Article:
“Features of Cruelty Which Could Not Well be Described by the Pen”: The Media of Atrocity in Harper's Weekly, 1862-1866


Luce/ACLS Dissertation Fellowships in American Art


Art History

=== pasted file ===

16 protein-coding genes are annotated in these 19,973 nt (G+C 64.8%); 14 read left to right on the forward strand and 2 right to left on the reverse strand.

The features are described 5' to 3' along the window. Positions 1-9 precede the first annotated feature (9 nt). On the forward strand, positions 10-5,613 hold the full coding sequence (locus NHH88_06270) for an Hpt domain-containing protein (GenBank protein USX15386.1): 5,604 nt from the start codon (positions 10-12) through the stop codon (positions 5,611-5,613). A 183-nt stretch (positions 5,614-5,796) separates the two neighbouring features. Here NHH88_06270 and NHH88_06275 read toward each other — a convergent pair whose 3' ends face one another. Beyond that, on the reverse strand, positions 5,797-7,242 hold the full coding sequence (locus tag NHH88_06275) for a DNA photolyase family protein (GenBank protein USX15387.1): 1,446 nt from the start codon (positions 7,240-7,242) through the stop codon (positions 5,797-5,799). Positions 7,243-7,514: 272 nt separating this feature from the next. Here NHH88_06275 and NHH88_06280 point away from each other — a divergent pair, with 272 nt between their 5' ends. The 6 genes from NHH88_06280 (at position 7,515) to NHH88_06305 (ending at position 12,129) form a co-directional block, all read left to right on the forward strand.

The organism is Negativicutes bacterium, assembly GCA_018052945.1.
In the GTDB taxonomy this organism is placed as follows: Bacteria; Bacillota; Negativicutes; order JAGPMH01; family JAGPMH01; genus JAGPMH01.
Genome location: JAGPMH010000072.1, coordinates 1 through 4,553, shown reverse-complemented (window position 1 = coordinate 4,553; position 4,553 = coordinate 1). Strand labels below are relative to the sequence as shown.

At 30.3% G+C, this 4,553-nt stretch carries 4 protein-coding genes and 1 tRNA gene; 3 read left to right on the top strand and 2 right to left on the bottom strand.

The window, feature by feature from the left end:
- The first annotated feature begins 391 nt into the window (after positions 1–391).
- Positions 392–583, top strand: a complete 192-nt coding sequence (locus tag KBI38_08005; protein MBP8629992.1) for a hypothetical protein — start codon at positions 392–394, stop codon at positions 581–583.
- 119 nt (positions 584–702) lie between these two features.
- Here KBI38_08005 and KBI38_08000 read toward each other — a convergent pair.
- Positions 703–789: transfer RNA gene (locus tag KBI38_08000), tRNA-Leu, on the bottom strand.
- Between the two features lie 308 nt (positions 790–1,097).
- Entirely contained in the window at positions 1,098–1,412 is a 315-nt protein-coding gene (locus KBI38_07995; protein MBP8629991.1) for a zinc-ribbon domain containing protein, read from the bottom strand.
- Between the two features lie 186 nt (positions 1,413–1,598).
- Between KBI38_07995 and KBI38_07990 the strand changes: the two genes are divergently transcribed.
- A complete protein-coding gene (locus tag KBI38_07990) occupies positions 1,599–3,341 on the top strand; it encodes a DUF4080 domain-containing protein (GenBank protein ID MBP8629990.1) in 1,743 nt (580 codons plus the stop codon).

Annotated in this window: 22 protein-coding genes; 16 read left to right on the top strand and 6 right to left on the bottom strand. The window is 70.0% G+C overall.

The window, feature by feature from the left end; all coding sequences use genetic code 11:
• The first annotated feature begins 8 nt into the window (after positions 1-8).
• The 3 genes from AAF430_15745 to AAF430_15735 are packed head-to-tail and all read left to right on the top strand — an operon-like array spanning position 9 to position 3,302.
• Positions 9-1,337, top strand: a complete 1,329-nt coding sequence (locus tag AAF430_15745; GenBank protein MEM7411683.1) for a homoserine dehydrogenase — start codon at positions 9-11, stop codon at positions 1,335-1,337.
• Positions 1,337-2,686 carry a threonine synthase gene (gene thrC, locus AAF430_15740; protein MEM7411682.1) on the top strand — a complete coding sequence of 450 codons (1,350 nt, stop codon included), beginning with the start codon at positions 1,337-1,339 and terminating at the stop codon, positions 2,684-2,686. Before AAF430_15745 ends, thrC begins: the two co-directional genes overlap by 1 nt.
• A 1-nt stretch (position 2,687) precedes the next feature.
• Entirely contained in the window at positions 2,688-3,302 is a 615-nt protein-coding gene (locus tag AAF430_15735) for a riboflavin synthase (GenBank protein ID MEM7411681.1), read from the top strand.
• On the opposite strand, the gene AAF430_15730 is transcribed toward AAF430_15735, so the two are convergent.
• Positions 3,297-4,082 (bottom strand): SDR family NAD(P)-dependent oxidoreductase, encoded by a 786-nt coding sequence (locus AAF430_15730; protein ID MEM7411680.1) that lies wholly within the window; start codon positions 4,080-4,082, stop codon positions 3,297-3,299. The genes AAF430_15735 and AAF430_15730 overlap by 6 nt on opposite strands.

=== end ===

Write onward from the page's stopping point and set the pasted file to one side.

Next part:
During the US Civil War, “Harper’s Weekly” often relied on photographic sources for its wood engraved illustrations, including images of abused enslaved persons, disabled soldiers, and other abject bodies. This project contends that “Harper’s” strategically employed photographs of atrocity during the Civil War and Reconstruction to persuade readers of Confederate inhumanity, despite their ambivalence toward the photographic medium. During this time of media transition, photographs were not privileged over other forms of illustration, and publishers used photographs as one of many sources to fulfill their goals. However, this project argues that “Harper’s” drew upon photography’s evolving documentary status in its application of images of atrocity to orient readers to its Republican and pro-Union point of view. This project differs from past studies of Civil War photography that prioritized photographic prints over reprographic engravings and distinguishes intermedial images of human suffering as forms of news-picturing during the Civil War period.